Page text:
Using Video to Quantify Feline Urination Patterns
In a comparison of video versus owner observation in assessing urination behaviors in cats, researchers concluded that a combination of the two methods may be best.
Diagnosing urinary tract disorders in cats relies partly on observations of urination characteristics such as frequency, location, volume, and discomfort. However, cats’ urination patterns may not always be apparent to owners. In a study published in the Journal of Veterinary Internal Medicine, researchers from Michigan State University College of Veterinary Medicine evaluated the use of a video recording system to assess urination behaviors in cats.
“The ability to record and accurately quantify urination patterns in cats with various urinary disorders could substantially enhance our ability to meaningfully assess the impact of various treatments and other risk factors on disease expression,” they write.
The investigators installed motion-activated video recording systems aimed at litter boxes and other areas “consistently used for house-soiling” in the homes of 11 healthy cats and 8 cats with urinary abnormalities (4 with chronic kidney disease, 3 with chronic feline idiopathic cystitis, and 1 with untreated subclinical bacteriuria). Cat owners completed daily logs of litter box activity during the 14-day recording period.
The video recording system detected significantly more urinations (99% of all events) than did cat owners (27% of events). Caregivers did not see 5 cats use the litter box at all. However, cat owners reported 9 urinations outside litter boxes that the video recording system did not detect.
The mean number of urinations detected per day was significantly higher with the video recording system (2.5 ± 0.7 events per day) than with owner observation (0.6 ± 0.6 events per day). The video recording system also recorded significantly more urinations per day for abnormal cats than for healthy cats—a difference that did not appear in the caregiver logs. The number of urinations per day ranged from 0 to 5 in both healthy and abnormal cats.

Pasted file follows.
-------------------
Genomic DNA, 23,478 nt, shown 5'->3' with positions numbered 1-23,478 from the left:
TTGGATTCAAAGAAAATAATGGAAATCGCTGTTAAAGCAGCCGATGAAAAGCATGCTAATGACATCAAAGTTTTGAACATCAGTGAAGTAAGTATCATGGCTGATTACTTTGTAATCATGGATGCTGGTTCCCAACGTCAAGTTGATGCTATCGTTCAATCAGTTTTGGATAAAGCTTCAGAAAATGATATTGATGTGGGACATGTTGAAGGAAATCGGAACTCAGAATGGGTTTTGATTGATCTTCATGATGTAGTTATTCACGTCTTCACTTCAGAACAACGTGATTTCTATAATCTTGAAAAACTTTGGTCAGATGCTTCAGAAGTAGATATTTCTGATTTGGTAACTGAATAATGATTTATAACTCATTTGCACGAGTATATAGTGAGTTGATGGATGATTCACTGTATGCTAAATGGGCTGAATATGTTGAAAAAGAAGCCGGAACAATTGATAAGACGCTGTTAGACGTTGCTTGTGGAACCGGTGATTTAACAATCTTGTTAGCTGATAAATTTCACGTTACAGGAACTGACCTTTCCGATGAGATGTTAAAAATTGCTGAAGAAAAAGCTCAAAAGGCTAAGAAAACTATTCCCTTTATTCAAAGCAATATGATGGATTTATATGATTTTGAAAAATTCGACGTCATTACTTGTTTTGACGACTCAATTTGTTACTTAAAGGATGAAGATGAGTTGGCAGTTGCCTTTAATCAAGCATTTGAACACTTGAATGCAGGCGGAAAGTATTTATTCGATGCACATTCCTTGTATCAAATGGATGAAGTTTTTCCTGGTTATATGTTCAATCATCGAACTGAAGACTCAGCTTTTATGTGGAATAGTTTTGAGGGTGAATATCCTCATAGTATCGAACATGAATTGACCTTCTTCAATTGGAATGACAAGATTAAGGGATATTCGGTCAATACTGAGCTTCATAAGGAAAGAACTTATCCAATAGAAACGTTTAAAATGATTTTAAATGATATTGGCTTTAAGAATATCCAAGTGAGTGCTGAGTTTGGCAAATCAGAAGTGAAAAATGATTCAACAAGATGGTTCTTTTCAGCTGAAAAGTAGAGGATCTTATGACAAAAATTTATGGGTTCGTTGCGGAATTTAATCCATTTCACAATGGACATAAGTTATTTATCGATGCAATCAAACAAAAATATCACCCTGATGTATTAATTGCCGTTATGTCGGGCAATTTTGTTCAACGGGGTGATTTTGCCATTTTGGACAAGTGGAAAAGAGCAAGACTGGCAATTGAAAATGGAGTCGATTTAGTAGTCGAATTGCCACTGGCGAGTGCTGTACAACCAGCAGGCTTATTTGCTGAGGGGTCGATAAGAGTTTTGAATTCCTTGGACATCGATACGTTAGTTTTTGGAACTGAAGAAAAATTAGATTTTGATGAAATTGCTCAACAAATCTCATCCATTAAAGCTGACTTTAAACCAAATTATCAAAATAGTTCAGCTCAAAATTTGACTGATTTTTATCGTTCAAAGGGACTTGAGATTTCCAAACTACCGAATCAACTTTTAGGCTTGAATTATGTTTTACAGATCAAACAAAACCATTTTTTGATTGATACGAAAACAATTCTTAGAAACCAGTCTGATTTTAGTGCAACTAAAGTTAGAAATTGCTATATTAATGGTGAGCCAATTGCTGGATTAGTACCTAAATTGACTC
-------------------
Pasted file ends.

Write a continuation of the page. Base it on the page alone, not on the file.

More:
Compared with caregiver estimates, mean urination times detected by the video recording system were longer for both healthy and abnormal cats. Video recordings showed that abnormal cats spent significantly less time than healthy cats covering their urine. The authors suggest 2 possible reasons for this: cats with a history of painful urination could have developed litter box aversion, and older cats (such as those with chronic kidney disease) could also have had orthopedic disease that affected their urine-covering time.
Caregivers reported that 3 of the 8 abnormal cats vocalized during urination. The video recordings, which did not include audio, did not detect vocalization. Stranguria and macroscopic hematuria were not reported by either method.
One cat had microscopic bacteriuria but no pyuria, hematuria, or observed signs of urinary tract infection (such as increased urination frequency), all of which fit the definition of subclinical bacteriuria. However, this cat’s litter box was in a closet where it could not be easily seen. Video recording revealed that this cat urinated significantly more often than did healthy cats. “Our observations in this case raise concerns that absence of clinical signs as perceived by caregivers could be an unreliable criterion for defining subclinical bacteriuria in cats and emphasize the need for further studies to identify and evaluate more objective indicators of host responses,” write the authors.
The authors conclude that the video recording system detected urine frequency, urination time, and urine covering time more accurately than did caregiver observation. However, video was less useful for identifying dysuria and urination outside the litter box. A combination of the two methods may be best for identifying and quantifying urinary patterns, they write, adding that the video recording system could be useful in future studies of feline urinary disorders.
Dr. Laurie Anne Walden received her doctorate in veterinary medicine from North Carolina State University. After an internship in small animal medicine and surgery at Auburn University, she returned to North Carolina, where she has been in small animal primary care practice for over 20 years. Dr. Walden is also a board-certified editor in the life sciences and owner of Walden Medical Writing, LLC. She works as a full-time freelance medical writer and editor and continues to see patients a few days each month.